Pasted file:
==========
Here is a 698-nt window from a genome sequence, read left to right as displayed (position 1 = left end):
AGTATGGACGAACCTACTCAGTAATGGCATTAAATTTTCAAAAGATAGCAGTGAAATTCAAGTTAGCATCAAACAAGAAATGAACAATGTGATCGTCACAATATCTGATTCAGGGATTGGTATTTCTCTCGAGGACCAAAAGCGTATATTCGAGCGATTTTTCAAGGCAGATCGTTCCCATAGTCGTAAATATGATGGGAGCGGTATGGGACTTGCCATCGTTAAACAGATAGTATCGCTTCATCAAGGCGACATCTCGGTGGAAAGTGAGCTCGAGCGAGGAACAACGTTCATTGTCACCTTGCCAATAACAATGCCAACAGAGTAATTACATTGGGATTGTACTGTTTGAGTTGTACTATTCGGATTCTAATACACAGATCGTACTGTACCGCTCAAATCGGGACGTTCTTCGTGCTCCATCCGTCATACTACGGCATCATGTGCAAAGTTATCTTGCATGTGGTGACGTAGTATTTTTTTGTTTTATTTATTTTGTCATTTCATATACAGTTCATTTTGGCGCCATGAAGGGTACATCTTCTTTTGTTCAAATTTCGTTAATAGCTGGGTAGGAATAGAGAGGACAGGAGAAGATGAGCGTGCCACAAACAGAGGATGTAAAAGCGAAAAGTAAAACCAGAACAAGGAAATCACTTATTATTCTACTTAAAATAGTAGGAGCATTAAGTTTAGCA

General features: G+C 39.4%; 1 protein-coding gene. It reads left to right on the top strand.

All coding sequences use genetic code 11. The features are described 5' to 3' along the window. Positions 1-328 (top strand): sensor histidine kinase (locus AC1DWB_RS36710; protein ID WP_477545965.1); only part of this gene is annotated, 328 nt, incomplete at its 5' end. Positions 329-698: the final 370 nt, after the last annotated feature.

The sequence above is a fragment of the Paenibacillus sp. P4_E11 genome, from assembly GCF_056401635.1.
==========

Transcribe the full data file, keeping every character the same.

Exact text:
Here is a 698-nt window from a genome sequence, read left to right as displayed (position 1 = left end):
AGTATGGACGAACCTACTCAGTAATGGCATTAAATTTTCAAAAGATAGCAGTGAAATTCAAGTTAGCATCAAACAAGAAATGAACAATGTGATCGTCACAATATCTGATTCAGGGATTGGTATTTCTCTCGAGGACCAAAAGCGTATATTCGAGCGATTTTTCAAGGCAGATCGTTCCCATAGTCGTAAATATGATGGGAGCGGTATGGGACTTGCCATCGTTAAACAGATAGTATCGCTTCATCAAGGCGACATCTCGGTGGAAAGTGAGCTCGAGCGAGGAACAACGTTCATTGTCACCTTGCCAATAACAATGCCAACAGAGTAATTACATTGGGATTGTACTGTTTGAGTTGTACTATTCGGATTCTAATACACAGATCGTACTGTACCGCTCAAATCGGGACGTTCTTCGTGCTCCATCCGTCATACTACGGCATCATGTGCAAAGTTATCTTGCATGTGGTGACGTAGTATTTTTTTGTTTTATTTATTTTGTCATTTCATATACAGTTCATTTTGGCGCCATGAAGGGTACATCTTCTTTTGTTCAAATTTCGTTAATAGCTGGGTAGGAATAGAGAGGACAGGAGAAGATGAGCGTGCCACAAACAGAGGATGTAAAAGCGAAAAGTAAAACCAGAACAAGGAAATCACTTATTATTCTACTTAAAATAGTAGGAGCATTAAGTTTAGCA

General features: G+C 39.4%; 1 protein-coding gene. It reads left to right on the top strand.

All coding sequences use genetic code 11. The features are described 5' to 3' along the window. Positions 1-328 (top strand): sensor histidine kinase (locus AC1DWB_RS36710; protein ID WP_477545965.1); only part of this gene is annotated, 328 nt, incomplete at its 5' end. Positions 329-698: the final 370 nt, after the last annotated feature.

The sequence above is a fragment of the Paenibacillus sp. P4_E11 genome, from assembly GCF_056401635.1.